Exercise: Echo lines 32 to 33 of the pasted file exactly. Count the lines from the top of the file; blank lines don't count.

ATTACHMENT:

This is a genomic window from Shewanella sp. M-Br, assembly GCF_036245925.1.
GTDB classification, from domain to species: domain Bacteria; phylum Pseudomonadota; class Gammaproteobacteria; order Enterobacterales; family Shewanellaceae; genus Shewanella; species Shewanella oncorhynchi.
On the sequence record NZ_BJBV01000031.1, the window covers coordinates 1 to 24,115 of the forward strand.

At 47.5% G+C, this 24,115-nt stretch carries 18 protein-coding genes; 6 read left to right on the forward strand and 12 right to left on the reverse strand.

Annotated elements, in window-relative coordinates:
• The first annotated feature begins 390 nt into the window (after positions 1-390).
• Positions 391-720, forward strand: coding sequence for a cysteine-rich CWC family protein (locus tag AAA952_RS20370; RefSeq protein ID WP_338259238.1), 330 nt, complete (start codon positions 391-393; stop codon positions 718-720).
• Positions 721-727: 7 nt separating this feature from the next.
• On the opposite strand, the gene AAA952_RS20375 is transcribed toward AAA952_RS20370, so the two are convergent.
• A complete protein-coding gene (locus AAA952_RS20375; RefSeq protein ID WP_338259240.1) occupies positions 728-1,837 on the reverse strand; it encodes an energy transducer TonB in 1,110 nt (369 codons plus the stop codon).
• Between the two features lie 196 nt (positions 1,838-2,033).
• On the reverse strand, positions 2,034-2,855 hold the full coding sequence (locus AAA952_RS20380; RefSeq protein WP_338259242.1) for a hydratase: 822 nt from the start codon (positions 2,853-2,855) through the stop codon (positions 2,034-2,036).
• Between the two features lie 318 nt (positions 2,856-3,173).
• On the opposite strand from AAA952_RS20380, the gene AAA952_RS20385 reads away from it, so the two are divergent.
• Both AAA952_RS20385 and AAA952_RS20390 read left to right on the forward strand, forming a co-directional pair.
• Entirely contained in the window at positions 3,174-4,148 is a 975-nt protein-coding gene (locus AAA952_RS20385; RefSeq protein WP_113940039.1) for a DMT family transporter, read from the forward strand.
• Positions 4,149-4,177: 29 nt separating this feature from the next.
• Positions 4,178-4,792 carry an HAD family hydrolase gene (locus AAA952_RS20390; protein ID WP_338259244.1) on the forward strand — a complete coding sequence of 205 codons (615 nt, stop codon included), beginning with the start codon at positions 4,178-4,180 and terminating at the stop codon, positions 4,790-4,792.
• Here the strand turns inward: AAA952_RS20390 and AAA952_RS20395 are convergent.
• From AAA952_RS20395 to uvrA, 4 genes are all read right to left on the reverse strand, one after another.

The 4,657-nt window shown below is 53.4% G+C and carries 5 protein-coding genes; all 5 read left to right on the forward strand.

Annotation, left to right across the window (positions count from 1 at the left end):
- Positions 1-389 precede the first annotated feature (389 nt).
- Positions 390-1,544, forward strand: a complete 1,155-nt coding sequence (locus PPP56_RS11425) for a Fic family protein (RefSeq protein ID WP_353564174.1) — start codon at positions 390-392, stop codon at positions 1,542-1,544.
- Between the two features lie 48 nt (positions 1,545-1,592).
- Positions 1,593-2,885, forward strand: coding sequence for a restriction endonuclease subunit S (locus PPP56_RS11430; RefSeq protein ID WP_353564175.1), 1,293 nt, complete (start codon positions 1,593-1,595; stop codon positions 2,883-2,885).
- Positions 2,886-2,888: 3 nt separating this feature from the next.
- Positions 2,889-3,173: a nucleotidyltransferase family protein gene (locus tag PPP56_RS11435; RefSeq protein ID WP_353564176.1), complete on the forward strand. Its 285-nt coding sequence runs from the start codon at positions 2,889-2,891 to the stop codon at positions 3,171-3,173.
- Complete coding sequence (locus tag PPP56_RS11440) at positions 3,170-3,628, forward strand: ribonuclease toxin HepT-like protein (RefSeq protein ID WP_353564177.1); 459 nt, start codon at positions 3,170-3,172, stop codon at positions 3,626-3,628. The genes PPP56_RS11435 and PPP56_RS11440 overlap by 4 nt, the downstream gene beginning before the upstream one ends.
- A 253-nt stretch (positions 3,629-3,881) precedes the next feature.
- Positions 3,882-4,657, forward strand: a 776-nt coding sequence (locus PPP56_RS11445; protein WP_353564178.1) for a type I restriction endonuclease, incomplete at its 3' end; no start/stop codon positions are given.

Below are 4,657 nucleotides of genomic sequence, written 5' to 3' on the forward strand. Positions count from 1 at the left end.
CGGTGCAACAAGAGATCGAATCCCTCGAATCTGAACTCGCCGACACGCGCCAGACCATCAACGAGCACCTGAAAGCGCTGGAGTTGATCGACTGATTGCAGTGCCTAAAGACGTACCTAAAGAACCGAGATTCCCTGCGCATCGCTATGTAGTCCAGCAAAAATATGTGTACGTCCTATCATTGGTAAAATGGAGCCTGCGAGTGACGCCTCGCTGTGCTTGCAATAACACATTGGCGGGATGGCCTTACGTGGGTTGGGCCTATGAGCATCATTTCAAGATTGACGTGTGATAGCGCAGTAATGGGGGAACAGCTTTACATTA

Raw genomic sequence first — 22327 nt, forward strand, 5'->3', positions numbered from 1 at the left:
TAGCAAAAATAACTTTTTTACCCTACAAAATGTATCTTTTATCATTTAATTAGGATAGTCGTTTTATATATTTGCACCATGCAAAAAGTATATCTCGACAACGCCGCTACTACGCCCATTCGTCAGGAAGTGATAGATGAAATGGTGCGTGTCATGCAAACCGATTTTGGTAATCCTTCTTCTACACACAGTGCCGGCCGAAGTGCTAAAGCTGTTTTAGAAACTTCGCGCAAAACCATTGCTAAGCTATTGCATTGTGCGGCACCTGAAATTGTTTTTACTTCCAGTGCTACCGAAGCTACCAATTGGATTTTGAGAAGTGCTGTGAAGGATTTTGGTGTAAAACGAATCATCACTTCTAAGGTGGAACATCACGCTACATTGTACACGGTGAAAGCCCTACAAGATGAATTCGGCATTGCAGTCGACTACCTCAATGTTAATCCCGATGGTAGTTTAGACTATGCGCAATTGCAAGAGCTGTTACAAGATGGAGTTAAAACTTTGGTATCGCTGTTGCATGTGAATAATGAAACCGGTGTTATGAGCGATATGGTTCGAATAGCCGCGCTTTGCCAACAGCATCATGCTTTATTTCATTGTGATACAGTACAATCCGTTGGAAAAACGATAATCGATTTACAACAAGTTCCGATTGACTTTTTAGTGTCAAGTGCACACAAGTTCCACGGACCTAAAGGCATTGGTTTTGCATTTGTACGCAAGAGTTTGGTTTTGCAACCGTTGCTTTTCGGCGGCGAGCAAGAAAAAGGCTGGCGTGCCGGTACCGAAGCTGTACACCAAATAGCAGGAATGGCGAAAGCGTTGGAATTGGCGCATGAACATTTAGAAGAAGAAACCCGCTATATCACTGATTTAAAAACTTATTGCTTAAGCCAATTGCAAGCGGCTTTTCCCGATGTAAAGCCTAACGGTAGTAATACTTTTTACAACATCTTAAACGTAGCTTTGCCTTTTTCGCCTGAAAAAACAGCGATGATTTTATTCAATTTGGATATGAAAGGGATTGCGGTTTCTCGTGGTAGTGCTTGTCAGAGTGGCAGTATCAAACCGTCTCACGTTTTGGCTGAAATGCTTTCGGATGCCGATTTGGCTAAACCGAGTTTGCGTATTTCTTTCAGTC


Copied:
Below are 4,657 nucleotides of genomic sequence, written 5' to 3' on the forward strand. Positions count from 1 at the left end.
CGGTGCAACAAGAGATCGAATCCCTCGAATCTGAACTCGCCGACACGCGCCAGACCATCAACGAGCACCTGAAAGCGCTGGAGTTGATCGACTGATTGCAGTGCCTAAAGACGTACCTAAAGAACCGAGATTCCCTGCGCATCGCTATGTAGTCCAGCAAAAATATGTGTACGTCCTATCATTGGTAAAATGGAGCCTGCGAGTGACGCCTCGCTGTGCTTGCAATAACACATTGGCGGGATGGCCTTACGTGGGTTGGGCCTATGAGCATCATTTCAAGATTGACGTGTGATAGCGCAGTAATGGGGGAACAGCTTTACATTA